In the summer of 2008, AMD was in talks to spin off its manufacturing business, Fabco, creating a joint venture that would be 50% owned by a Middle Eastern sovereign wealth fund. IBM was involved in the discussions because it had been asked by AMD to provide a license for the use of its technology as part of the reorganization. Moffat was IBM's point man for the talks. With access to the two men in charge of the deal, Chiesi was soon getting detailed information that no other analyst had. Amazingly, she persuaded Ruiz to let her sit in on one of the confidential meetings between him and Moffat. As the deal progressed, Moffat kept her updated, telling her in August that it would be completed by September 9. She in turn regularly briefed Kurland about the developments, according to the criminal complaint against her. "I'm working hard on this AMD thing," Chiesi told Kurland, adding that she would be meeting with Moffat "on fucking Sunday at my mom's house." When Kurland asked whether AMD's stock price would rise after the spin-off, Chiesi said she'd try to get the "lay of the land" from Moffat, talk to Ruiz, and then "triangulate" with Moffat. Kurland directed her to buy several hundred thousand shares of stock. "Don't put anything in e-mail," Kurland told her. "Be careful." New Castle bought 199,400 shares. ...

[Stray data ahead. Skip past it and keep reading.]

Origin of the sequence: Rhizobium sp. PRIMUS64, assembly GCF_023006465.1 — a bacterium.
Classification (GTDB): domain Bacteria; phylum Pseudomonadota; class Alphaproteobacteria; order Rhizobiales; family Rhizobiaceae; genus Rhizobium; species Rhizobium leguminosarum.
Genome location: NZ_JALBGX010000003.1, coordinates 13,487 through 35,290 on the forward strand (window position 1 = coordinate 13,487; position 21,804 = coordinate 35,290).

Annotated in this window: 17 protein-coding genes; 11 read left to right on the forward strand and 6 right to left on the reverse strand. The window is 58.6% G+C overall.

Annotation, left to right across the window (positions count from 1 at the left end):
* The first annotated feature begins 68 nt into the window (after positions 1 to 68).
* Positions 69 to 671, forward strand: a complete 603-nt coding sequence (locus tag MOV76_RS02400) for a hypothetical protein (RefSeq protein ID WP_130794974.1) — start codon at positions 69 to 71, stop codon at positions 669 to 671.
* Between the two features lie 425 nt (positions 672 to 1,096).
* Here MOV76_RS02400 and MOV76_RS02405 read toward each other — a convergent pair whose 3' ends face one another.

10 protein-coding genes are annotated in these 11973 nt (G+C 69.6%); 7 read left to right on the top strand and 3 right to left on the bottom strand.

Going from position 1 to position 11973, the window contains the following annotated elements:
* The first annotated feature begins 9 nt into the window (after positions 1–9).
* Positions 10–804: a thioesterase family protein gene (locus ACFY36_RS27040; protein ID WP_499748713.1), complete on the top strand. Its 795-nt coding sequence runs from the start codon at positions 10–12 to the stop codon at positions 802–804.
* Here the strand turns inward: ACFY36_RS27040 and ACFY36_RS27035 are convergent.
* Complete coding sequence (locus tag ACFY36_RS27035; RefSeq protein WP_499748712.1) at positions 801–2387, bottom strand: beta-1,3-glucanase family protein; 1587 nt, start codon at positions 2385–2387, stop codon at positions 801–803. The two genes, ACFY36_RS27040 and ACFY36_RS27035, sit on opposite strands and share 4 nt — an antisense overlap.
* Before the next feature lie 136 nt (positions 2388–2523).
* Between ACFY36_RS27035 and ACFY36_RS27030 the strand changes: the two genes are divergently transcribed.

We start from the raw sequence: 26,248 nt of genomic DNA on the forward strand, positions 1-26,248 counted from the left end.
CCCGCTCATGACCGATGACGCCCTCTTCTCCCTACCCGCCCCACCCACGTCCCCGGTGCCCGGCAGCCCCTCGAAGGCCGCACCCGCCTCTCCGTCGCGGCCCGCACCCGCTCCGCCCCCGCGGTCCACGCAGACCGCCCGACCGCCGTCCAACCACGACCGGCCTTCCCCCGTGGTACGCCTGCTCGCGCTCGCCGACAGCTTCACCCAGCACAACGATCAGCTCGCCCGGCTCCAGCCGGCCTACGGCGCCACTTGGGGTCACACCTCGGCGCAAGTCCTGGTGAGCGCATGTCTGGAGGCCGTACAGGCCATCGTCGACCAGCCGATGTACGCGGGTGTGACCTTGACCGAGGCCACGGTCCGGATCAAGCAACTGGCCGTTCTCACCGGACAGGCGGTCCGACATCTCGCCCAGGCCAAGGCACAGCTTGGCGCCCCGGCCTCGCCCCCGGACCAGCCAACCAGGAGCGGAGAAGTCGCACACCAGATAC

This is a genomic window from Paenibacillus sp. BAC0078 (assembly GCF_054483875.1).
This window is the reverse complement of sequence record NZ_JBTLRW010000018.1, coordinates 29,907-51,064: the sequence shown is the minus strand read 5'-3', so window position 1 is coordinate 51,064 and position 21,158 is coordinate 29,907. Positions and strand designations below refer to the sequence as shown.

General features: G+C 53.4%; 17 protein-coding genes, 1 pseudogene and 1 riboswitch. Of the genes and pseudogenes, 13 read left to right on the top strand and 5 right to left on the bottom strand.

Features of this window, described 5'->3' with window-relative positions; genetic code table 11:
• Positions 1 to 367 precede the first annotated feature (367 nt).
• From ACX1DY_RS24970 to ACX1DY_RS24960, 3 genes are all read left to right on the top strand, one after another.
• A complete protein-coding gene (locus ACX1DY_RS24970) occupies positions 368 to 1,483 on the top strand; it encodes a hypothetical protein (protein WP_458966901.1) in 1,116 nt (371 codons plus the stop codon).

After turning himself in to the FBI, Moffat was transported by agents to Manhattan, where he was fingerprinted, photographed, and given a urinalysis. U.S. marshals ushered him to a holding cell with Kurland and Rajaratnam -- both of whom Moffat had met through Chiesi. They'd been arrested that morning too. Also in the cell was a twentysomething African American. Moffat asked him how he'd landed in jail. "Gun possession," said the young man. "Maybe we should swap," Moffat joked. "No, you don't want to do that," the man said. "This is my third offense." At 7 p.m., Moffat was released on $2 million bail. He hugged his kid brother Stephen, who had once believed he was Superman. "Did you do this?" Stephen asked. "No," Moffat replied, looking his brother in the eye. ...